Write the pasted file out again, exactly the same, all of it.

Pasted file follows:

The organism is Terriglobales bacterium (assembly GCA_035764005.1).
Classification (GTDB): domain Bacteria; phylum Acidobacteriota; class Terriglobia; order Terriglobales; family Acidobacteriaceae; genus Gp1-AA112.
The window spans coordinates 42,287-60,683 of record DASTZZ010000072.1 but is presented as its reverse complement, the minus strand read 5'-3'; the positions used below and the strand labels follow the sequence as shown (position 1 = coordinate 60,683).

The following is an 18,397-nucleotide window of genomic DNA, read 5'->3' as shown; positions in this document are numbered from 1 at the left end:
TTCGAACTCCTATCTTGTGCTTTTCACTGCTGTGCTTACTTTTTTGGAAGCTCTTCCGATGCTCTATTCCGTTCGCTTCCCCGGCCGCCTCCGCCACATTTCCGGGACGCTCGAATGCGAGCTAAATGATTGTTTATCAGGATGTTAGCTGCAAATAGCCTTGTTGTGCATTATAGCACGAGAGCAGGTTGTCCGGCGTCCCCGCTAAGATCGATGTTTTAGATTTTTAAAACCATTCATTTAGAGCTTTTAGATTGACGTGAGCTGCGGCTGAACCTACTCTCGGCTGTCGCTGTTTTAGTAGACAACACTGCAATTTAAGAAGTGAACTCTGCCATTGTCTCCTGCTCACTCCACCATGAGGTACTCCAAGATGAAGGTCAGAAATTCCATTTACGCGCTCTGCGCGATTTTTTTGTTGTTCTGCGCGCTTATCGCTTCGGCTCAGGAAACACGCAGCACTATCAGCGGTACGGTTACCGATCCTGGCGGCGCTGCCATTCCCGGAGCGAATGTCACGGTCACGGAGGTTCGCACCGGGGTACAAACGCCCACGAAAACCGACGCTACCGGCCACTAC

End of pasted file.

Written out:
The organism is Terriglobales bacterium (assembly GCA_035764005.1).
Classification (GTDB): domain Bacteria; phylum Acidobacteriota; class Terriglobia; order Terriglobales; family Acidobacteriaceae; genus Gp1-AA112.
The window spans coordinates 42,287-60,683 of record DASTZZ010000072.1 but is presented as its reverse complement, the minus strand read 5'-3'; the positions used below and the strand labels follow the sequence as shown (position 1 = coordinate 60,683).

The following is an 18,397-nucleotide window of genomic DNA, read 5'->3' as shown; positions in this document are numbered from 1 at the left end:
TTCGAACTCCTATCTTGTGCTTTTCACTGCTGTGCTTACTTTTTTGGAAGCTCTTCCGATGCTCTATTCCGTTCGCTTCCCCGGCCGCCTCCGCCACATTTCCGGGACGCTCGAATGCGAGCTAAATGATTGTTTATCAGGATGTTAGCTGCAAATAGCCTTGTTGTGCATTATAGCACGAGAGCAGGTTGTCCGGCGTCCCCGCTAAGATCGATGTTTTAGATTTTTAAAACCATTCATTTAGAGCTTTTAGATTGACGTGAGCTGCGGCTGAACCTACTCTCGGCTGTCGCTGTTTTAGTAGACAACACTGCAATTTAAGAAGTGAACTCTGCCATTGTCTCCTGCTCACTCCACCATGAGGTACTCCAAGATGAAGGTCAGAAATTCCATTTACGCGCTCTGCGCGATTTTTTTGTTGTTCTGCGCGCTTATCGCTTCGGCTCAGGAAACACGCAGCACTATCAGCGGTACGGTTACCGATCCTGGCGGCGCTGCCATTCCCGGAGCGAATGTCACGGTCACGGAGGTTCGCACCGGGGTACAAACGCCCACGAAAACCGACGCTACCGGCCACTAC